QuTech argues that the agency’s price evaluation was flawed because the agency did not “normalize” offerors’ pricing when comparing the proposal from non-incumbent Sparksoft, which included a 3-month transition-in period, to the incumbent QuTech’s proposal, which did not include a transition-in period. Protest at 7. Further, QuTech contends that the agency failed to make adjustments to Sparksoft’s pricing “or to undertake a realistic analysis of Sparksoft’s ability to achieve its proposed goals” in light of surge requirements necessitated by the shift in award date resulting from an amendment to the solicitation. Id. at 8. Finally, QuTech maintains that the agency’s consideration of the arguments presented in Sparksoft’s protest challenging the initial award to QuTech constitute discussions, which the agency conducted unequally with only Sparksoft. For the reasons explained below, we dismiss each of QuTech’s arguments. Id. at 10.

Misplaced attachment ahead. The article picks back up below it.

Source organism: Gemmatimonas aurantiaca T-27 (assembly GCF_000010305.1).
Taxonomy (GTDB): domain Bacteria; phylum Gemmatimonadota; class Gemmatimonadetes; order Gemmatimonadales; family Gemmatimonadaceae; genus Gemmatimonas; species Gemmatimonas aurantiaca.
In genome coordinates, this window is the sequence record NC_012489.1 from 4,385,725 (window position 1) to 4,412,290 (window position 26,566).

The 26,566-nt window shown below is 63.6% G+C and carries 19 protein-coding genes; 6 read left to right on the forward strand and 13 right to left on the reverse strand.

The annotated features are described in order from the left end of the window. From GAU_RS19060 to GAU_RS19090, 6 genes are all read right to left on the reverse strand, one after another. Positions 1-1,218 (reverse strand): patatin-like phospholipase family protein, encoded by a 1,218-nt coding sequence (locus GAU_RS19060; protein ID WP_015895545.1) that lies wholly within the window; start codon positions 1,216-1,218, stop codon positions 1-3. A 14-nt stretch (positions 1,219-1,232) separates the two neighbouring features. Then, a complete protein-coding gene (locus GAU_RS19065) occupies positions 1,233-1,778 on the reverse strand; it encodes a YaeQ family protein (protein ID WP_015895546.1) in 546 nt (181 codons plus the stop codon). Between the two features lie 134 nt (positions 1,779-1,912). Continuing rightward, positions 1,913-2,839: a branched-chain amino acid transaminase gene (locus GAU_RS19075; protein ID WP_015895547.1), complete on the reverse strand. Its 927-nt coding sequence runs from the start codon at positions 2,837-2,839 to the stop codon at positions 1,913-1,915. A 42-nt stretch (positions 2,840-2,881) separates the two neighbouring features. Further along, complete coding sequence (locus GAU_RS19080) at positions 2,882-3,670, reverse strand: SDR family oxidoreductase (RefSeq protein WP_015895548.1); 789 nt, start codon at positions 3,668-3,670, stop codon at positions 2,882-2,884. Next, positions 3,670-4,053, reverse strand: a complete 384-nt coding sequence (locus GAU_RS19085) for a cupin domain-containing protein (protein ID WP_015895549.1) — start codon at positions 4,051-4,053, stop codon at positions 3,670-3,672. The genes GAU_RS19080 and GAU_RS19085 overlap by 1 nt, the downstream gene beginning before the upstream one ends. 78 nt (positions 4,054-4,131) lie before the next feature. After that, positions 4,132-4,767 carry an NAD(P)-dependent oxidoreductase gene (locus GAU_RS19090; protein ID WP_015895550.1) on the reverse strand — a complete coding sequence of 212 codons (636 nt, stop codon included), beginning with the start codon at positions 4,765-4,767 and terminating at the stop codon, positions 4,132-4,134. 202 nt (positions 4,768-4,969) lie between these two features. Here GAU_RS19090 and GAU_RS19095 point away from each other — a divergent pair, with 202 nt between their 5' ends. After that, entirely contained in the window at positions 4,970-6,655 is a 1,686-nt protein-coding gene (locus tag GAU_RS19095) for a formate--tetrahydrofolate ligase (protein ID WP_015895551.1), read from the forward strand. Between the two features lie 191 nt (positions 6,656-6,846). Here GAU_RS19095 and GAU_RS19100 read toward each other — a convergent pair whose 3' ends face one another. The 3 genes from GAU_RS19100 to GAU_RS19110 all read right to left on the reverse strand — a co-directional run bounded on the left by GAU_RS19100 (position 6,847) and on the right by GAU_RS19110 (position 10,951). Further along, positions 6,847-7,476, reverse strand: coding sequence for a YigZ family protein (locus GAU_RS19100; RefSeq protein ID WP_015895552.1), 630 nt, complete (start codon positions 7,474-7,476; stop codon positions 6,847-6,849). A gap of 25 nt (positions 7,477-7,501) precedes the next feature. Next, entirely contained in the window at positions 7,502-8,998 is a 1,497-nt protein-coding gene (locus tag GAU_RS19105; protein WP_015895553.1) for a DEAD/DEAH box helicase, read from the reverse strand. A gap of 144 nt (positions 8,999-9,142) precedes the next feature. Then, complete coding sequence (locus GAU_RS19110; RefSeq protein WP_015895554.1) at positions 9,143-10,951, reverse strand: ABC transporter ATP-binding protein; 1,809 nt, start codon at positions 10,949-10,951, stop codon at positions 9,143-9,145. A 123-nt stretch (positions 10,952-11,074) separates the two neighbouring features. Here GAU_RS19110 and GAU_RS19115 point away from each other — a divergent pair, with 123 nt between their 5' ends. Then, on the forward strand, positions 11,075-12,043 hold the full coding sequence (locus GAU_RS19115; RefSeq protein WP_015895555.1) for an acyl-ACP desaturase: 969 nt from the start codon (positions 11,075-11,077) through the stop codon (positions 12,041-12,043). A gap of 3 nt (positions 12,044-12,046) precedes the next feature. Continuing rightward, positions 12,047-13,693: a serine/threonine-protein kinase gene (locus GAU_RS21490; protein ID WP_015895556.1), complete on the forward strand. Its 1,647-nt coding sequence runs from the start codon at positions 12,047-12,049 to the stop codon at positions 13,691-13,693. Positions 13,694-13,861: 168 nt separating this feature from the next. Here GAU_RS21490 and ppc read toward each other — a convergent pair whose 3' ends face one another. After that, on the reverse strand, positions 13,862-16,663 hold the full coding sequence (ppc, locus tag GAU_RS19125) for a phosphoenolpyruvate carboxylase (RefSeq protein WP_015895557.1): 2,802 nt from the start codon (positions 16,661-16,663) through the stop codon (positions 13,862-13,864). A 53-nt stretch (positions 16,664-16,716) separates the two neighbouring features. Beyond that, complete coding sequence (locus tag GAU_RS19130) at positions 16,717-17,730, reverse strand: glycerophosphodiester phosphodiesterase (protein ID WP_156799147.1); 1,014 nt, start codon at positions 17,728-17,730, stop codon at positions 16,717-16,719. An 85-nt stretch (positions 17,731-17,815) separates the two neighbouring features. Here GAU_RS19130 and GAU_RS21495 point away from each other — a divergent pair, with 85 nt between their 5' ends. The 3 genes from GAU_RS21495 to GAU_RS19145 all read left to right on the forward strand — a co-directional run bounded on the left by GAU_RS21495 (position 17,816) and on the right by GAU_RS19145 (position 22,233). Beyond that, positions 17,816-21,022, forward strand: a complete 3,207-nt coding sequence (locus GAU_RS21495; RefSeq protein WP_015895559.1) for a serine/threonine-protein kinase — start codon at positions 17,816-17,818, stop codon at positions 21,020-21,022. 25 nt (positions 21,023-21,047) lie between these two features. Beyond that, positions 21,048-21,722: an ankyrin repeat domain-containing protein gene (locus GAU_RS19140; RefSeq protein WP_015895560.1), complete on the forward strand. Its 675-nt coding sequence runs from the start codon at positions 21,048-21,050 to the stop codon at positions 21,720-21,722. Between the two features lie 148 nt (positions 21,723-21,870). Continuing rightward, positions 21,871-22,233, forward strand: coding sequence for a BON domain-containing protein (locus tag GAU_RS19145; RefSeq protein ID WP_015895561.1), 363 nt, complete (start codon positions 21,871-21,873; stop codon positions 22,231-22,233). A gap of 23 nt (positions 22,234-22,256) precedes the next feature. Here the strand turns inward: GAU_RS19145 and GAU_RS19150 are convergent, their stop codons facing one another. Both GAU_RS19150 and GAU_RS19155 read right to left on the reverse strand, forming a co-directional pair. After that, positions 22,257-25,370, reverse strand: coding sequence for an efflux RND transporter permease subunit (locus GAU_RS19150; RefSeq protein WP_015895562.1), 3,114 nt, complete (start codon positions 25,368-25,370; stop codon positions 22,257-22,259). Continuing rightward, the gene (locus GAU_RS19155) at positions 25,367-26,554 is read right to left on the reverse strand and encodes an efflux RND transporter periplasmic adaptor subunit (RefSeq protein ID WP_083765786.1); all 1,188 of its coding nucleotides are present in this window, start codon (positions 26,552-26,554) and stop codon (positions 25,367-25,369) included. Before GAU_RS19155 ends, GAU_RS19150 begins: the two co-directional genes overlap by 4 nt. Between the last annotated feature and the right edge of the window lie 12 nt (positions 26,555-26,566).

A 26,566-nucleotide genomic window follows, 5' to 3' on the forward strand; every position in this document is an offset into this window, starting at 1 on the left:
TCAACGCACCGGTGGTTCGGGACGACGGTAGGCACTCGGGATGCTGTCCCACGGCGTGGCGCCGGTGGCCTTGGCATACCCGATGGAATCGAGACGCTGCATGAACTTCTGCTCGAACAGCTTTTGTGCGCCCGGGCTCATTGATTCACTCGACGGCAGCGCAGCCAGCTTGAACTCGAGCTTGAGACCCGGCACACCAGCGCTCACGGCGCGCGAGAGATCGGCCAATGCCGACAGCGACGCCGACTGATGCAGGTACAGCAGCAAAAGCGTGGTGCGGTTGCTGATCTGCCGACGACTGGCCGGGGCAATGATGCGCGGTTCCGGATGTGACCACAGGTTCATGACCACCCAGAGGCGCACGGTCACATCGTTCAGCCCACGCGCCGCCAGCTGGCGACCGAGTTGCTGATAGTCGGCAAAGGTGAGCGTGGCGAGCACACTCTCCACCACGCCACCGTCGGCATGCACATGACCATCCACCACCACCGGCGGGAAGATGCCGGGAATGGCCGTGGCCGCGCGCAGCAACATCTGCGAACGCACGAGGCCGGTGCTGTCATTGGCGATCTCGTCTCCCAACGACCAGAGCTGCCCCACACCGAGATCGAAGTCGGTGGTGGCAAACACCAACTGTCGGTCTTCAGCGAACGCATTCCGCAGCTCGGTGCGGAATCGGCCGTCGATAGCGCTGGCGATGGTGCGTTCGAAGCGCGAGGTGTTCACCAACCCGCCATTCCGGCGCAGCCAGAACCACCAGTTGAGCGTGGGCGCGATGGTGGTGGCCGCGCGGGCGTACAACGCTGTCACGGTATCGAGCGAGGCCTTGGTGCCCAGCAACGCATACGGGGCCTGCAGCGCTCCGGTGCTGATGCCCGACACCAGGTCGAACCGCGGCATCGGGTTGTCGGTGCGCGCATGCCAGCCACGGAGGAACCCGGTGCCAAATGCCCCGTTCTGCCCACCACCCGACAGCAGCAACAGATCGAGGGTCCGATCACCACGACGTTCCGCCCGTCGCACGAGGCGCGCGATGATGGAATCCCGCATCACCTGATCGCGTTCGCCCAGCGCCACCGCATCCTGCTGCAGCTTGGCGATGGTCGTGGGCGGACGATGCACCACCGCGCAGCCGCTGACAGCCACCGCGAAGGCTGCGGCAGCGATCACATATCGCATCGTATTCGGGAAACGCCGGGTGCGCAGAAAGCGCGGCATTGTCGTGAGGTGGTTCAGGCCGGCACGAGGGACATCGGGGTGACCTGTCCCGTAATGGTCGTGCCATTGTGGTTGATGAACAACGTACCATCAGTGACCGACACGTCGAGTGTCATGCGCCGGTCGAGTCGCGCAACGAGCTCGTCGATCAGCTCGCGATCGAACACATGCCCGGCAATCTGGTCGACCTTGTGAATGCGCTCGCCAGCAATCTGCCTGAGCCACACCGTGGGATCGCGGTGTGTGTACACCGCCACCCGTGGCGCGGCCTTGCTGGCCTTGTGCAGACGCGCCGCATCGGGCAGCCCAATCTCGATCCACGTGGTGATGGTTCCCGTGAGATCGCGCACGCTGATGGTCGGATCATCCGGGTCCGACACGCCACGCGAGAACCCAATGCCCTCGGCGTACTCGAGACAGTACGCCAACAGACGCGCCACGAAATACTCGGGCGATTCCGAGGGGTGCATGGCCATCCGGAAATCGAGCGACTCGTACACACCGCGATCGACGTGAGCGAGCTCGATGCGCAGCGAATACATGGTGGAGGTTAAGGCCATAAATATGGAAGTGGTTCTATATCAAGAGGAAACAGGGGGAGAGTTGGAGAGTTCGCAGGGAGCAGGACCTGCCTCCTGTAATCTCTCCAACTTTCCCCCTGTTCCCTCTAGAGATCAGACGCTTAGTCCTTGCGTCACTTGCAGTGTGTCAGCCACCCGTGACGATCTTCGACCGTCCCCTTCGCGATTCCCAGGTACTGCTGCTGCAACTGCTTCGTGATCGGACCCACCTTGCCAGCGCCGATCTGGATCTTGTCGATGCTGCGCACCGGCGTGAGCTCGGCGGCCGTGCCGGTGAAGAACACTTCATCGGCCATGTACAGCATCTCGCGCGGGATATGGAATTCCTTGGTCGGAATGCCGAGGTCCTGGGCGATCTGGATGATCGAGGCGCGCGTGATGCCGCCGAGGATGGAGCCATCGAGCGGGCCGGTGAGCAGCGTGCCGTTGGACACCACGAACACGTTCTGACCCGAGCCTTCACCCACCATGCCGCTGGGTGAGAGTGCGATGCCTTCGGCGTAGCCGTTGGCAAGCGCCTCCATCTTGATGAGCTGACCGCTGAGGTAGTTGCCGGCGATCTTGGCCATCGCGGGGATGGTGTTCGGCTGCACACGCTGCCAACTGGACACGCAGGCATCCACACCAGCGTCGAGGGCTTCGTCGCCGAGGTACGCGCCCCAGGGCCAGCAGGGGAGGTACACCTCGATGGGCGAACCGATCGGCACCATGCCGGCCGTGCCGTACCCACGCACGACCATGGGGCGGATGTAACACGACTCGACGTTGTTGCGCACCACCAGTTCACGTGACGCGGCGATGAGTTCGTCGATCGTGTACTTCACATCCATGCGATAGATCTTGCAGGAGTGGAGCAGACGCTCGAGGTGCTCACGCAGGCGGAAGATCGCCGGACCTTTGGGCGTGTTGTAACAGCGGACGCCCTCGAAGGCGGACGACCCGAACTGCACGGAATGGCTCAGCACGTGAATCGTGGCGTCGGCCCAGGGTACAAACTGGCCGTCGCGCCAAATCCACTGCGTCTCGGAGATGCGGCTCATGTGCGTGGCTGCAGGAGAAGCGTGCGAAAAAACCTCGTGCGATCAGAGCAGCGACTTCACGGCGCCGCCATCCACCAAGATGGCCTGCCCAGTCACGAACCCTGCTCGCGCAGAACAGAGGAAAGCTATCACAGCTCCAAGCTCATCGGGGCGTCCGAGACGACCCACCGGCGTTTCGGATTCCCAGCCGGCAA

Comparison of Offerors’ Proposed Prices